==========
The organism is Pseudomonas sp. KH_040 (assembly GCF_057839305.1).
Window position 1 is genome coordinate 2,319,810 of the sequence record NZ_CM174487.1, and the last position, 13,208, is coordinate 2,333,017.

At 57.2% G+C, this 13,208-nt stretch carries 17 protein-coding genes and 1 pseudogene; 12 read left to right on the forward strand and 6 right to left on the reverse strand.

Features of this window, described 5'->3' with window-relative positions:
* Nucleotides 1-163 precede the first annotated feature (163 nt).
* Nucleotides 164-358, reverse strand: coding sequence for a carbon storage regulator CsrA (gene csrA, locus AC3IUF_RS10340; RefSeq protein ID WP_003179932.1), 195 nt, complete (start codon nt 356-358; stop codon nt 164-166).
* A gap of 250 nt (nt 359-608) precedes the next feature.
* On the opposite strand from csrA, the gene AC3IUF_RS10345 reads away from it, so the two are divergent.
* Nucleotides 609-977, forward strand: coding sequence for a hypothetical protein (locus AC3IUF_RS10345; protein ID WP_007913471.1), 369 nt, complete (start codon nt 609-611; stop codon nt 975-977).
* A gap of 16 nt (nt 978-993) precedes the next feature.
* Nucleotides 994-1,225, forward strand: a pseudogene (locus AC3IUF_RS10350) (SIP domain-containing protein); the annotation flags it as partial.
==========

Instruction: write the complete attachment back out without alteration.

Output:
The organism is Pseudomonas sp. KH_040 (assembly GCF_057839305.1).
Window position 1 is genome coordinate 2,319,810 of the sequence record NZ_CM174487.1, and the last position, 13,208, is coordinate 2,333,017.

At 57.2% G+C, this 13,208-nt stretch carries 17 protein-coding genes and 1 pseudogene; 12 read left to right on the forward strand and 6 right to left on the reverse strand.

Features of this window, described 5'->3' with window-relative positions:
* Nucleotides 1-163 precede the first annotated feature (163 nt).
* Nucleotides 164-358, reverse strand: coding sequence for a carbon storage regulator CsrA (gene csrA, locus AC3IUF_RS10340; RefSeq protein ID WP_003179932.1), 195 nt, complete (start codon nt 356-358; stop codon nt 164-166).
* A gap of 250 nt (nt 359-608) precedes the next feature.
* On the opposite strand from csrA, the gene AC3IUF_RS10345 reads away from it, so the two are divergent.
* Nucleotides 609-977, forward strand: coding sequence for a hypothetical protein (locus AC3IUF_RS10345; protein ID WP_007913471.1), 369 nt, complete (start codon nt 609-611; stop codon nt 975-977).
* A gap of 16 nt (nt 978-993) precedes the next feature.
* Nucleotides 994-1,225, forward strand: a pseudogene (locus AC3IUF_RS10350) (SIP domain-containing protein); the annotation flags it as partial.